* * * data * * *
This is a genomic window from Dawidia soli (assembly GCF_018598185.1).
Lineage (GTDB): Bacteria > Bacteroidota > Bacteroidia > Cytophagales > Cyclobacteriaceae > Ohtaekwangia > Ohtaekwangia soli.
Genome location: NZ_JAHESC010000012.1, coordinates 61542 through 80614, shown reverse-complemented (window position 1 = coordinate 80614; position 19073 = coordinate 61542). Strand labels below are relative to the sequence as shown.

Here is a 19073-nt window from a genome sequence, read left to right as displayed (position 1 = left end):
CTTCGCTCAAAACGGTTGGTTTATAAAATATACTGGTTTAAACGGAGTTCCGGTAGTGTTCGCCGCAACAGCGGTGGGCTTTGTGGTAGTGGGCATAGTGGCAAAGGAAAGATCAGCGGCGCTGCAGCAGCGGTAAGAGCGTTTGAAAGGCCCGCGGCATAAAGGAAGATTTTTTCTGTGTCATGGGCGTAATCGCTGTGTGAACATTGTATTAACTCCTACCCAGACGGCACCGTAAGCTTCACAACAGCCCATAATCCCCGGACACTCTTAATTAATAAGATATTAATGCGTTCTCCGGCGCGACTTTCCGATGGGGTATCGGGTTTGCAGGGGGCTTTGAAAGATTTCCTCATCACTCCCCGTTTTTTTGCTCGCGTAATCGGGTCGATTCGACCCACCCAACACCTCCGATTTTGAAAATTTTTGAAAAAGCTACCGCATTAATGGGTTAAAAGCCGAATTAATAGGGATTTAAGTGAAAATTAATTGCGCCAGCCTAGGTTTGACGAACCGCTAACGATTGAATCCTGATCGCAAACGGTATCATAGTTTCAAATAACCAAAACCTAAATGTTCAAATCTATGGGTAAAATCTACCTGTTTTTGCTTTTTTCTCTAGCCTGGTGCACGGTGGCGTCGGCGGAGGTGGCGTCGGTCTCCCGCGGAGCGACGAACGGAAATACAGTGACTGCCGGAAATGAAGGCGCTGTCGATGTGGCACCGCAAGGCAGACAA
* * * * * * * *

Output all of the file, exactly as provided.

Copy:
This is a genomic window from Dawidia soli (assembly GCF_018598185.1).
Lineage (GTDB): Bacteria > Bacteroidota > Bacteroidia > Cytophagales > Cyclobacteriaceae > Ohtaekwangia > Ohtaekwangia soli.
Genome location: NZ_JAHESC010000012.1, coordinates 61542 through 80614, shown reverse-complemented (window position 1 = coordinate 80614; position 19073 = coordinate 61542). Strand labels below are relative to the sequence as shown.

Here is a 19073-nt window from a genome sequence, read left to right as displayed (position 1 = left end):
CTTCGCTCAAAACGGTTGGTTTATAAAATATACTGGTTTAAACGGAGTTCCGGTAGTGTTCGCCGCAACAGCGGTGGGCTTTGTGGTAGTGGGCATAGTGGCAAAGGAAAGATCAGCGGCGCTGCAGCAGCGGTAAGAGCGTTTGAAAGGCCCGCGGCATAAAGGAAGATTTTTTCTGTGTCATGGGCGTAATCGCTGTGTGAACATTGTATTAACTCCTACCCAGACGGCACCGTAAGCTTCACAACAGCCCATAATCCCCGGACACTCTTAATTAATAAGATATTAATGCGTTCTCCGGCGCGACTTTCCGATGGGGTATCGGGTTTGCAGGGGGCTTTGAAAGATTTCCTCATCACTCCCCGTTTTTTTGCTCGCGTAATCGGGTCGATTCGACCCACCCAACACCTCCGATTTTGAAAATTTTTGAAAAAGCTACCGCATTAATGGGTTAAAAGCCGAATTAATAGGGATTTAAGTGAAAATTAATTGCGCCAGCCTAGGTTTGACGAACCGCTAACGATTGAATCCTGATCGCAAACGGTATCATAGTTTCAAATAACCAAAACCTAAATGTTCAAATCTATGGGTAAAATCTACCTGTTTTTGCTTTTTTCTCTAGCCTGGTGCACGGTGGCGTCGGCGGAGGTGGCGTCGGTCTCCCGCGGAGCGACGAACGGAAATACAGTGACTGCCGGAAATGAAGGCGCTGTCGATGTGGCACCGCAAGGCAGACAA